40 years ago, today, the astronauts aboard the Apollo 13 splashed back to Earth. We nearly lost the astronauts on this ill-fated mission. Instead, we learned something about American ingenuity, teamwork, and, ultimately, the enduring-yet-fragile, if not finicky, relationship between the public and our national space program. Read PC Mag’s piece about President Obama’s effort to address concerns and criticisms, from the likes of Neil Armstrong, the first man on the moon, “that the U.S. intends to remain a world leader with its space program,” despite plans to abandon related programs.
(NASA and the astronauts ended up using the moon’s gravitational force as a slingshot to hurl the Shuttle back towards space. The drama aroused a long-sleepy American public which had grown–and, arguably, still is–complacent to the manned-space program. You can see pictures and learn more about this here.)
I had the pleasure of spending time with one of those heroes, James Lovell. About 15 years ago, former Discover Magazine editor, Jeffrey Kluger (who is now at Time Magazine) wrote a fascinating book, Lost Moon, detailing the dramatic events of this historic mission. The book was turned into a movie, Apollo 13, starring Tom Hanks as Lovell.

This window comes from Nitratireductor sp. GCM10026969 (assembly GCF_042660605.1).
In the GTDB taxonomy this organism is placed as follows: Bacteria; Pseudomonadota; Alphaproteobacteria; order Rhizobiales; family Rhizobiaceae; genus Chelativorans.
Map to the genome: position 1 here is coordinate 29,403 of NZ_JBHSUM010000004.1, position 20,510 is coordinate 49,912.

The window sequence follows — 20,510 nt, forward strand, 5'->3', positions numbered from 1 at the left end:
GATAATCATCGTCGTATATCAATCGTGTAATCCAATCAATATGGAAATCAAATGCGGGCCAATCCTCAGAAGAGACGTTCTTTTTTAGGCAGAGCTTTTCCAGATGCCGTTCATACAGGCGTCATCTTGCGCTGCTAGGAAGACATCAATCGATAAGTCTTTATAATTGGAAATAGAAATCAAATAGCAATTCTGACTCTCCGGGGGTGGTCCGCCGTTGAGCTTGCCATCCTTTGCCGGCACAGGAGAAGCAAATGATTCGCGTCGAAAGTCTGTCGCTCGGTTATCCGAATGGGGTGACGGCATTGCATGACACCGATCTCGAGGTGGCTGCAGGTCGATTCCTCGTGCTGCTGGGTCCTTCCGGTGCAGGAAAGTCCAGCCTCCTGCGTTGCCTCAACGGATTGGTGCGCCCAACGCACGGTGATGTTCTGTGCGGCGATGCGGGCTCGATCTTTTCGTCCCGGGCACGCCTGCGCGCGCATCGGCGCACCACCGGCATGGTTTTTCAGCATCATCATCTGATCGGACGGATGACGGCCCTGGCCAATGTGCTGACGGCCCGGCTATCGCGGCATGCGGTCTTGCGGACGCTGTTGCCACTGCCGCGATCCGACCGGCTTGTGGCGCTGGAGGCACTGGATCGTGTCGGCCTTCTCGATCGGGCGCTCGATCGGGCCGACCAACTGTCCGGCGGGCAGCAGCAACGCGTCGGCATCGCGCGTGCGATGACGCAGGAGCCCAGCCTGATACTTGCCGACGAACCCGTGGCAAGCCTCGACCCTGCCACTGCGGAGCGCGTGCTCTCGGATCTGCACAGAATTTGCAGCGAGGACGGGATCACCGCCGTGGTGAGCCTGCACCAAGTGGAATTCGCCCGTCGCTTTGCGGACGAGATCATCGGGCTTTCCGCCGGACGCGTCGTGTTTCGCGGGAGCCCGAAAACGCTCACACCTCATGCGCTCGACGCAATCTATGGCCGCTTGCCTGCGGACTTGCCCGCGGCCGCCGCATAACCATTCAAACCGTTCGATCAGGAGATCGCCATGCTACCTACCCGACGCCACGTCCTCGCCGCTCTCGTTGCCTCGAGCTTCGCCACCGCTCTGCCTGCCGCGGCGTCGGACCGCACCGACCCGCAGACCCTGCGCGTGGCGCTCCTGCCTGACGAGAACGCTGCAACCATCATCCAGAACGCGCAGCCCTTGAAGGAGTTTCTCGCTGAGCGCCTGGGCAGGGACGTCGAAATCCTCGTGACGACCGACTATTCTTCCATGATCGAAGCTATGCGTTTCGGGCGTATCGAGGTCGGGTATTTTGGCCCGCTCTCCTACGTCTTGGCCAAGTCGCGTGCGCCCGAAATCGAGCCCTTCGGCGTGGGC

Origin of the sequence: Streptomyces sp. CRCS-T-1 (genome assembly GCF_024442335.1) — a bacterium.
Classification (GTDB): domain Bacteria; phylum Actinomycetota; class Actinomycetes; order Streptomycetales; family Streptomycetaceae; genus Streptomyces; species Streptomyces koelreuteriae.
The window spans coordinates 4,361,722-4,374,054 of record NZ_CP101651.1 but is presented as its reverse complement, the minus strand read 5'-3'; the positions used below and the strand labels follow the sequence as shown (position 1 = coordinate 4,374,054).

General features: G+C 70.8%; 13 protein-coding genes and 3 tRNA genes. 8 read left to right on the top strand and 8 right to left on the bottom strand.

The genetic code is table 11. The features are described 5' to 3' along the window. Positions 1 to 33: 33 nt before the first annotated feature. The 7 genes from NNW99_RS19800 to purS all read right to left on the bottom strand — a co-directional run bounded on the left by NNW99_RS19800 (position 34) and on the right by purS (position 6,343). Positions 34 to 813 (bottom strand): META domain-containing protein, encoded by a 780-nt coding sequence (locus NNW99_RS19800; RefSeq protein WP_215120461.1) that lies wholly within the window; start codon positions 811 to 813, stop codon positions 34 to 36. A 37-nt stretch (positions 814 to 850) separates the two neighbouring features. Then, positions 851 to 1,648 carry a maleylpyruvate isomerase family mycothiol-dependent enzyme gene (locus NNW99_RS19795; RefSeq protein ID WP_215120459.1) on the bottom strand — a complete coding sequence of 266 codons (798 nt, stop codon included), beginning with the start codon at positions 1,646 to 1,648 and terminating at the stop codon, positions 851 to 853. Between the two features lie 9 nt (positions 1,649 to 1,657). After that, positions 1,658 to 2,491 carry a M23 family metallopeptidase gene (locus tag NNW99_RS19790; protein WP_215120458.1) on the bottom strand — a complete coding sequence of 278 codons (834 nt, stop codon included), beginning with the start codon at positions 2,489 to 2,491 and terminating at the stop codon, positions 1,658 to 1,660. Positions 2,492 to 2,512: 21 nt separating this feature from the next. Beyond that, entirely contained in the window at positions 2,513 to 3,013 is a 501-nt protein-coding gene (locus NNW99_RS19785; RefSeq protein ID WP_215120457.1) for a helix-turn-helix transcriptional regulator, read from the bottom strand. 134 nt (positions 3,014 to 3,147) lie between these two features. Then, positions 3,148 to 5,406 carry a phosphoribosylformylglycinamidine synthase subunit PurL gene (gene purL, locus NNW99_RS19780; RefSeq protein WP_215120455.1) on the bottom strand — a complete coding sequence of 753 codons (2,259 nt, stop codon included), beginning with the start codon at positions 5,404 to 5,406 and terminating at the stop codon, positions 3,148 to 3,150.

Disney Publishing owned Discover at the time, and the release of this book coincided nicely with a program I ran called the Discover Magazine Technology Awards. The Awards culminated each year at Walt Disney World (talk about FUN) and James Lovell graciously agreed to host the Discover Awards TV show, from Epcot. We weren’t able to record any parts of the show until every guest left the park–after midnight! We filmed straight through until roughly 5:30am. He was such a trooper.  I’ll never forget that experience. I’ll post pictures when I’m back home in Philly.
Everyone should have the opportunity to meet an astronaut. If you haven’t yet had that opportunity, I’ve got the next best thing for you. I’ll be interviewing Dr. Story Musgrave who’s been on six shuttle missions. He performed the first space walk on Challenger’s first flight and later led the effort to repair the Hubble Telescope via another space walk! (The Hubble’s turning 20 this week).  Is there anything in particular you’d like me to ask him? Fire away! darlene@sciencecheerleader.com

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